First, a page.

By D. W. Hamlyn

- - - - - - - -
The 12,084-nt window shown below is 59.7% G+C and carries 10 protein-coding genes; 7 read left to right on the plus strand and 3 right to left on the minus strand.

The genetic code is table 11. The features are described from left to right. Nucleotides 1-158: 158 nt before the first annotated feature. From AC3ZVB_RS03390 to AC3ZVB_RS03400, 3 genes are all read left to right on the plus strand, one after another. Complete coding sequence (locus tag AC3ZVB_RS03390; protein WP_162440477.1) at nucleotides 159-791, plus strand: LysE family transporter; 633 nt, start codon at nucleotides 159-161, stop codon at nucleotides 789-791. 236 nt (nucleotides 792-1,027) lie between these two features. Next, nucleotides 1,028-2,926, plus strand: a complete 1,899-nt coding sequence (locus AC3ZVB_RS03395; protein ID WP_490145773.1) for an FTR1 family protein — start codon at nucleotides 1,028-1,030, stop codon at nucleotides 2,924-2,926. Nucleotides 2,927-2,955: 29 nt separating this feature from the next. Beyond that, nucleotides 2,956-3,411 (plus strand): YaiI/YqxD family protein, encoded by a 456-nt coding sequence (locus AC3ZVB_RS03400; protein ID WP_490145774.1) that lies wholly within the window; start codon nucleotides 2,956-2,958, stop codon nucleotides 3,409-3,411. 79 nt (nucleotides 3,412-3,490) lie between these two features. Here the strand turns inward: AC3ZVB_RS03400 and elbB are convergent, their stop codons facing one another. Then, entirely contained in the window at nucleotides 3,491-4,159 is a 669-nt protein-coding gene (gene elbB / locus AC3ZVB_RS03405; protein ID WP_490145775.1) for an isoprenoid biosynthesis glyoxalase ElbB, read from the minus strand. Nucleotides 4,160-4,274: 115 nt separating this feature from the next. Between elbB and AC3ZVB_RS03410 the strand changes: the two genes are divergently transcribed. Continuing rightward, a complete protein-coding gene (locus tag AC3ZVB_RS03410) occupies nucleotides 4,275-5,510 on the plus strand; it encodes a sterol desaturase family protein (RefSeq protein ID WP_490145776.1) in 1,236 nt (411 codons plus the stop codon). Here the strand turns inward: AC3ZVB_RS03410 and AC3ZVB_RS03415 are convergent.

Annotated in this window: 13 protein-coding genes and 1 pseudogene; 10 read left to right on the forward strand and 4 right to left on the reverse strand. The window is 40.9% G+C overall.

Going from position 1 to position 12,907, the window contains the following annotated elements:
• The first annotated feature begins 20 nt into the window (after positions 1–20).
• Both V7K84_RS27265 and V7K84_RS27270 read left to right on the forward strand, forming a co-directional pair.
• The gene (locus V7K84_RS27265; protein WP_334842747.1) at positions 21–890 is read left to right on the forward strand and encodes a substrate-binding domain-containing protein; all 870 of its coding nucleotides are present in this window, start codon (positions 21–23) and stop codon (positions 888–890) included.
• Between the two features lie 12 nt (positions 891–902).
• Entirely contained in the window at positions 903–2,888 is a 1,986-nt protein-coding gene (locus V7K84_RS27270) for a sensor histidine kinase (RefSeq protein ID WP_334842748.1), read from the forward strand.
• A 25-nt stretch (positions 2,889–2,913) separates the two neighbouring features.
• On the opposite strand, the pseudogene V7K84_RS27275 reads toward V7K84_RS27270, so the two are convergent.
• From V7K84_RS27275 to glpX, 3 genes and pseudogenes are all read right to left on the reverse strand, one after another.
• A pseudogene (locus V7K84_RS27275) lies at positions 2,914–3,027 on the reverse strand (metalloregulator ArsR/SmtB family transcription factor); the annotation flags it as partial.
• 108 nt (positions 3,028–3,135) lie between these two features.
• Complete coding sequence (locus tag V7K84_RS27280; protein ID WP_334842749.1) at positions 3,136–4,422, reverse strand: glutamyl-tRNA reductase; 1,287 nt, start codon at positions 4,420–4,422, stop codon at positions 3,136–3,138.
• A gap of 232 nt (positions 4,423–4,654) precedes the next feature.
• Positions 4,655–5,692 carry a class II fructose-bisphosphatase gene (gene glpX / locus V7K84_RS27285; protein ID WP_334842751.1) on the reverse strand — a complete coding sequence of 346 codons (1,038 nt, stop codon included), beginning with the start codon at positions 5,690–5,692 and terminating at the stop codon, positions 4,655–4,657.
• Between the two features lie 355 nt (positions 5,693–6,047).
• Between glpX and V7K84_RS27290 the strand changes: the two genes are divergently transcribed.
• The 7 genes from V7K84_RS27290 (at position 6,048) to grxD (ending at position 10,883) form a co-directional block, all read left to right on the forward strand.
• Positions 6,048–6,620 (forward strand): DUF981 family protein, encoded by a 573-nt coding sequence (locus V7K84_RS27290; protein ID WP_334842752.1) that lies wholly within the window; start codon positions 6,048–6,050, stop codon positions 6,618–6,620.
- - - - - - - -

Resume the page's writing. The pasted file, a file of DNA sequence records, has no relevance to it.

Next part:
Usually histories of philosophy either chart the ideas and arguments of philosophers up to the present time or relate the philosophers' ideas to their historical context. In this book, David Hamlyn charts the history of the practice of philosophy, from the Greek philosophical schools to the progressive professionalism of contemporary philosophy. It is the first history to answer the question 'What do philosophers do?Socrates died for his teaching; Aquinas was kidnapped by his brothers on the way to study at university; Spinoza and Leibniz turned down philosophy chairs; Hume was twice refused a philosophy chair; Russell arrived in America only to find his professorship had been withdrawn due to his immorality. The unusual relationship between philosophers and the institution of philosophy makes this book an enjoyable and fascinating read. Important morals for present practice are derived by David Hamlyn from this history of philosophy.The author has published widely in all areas of philosophy and is the author of the Penguin History of Western Philosophy . D.W. Hamlyn was editor from 1972 to 1984 of Mind , the best known British journal of philosophy.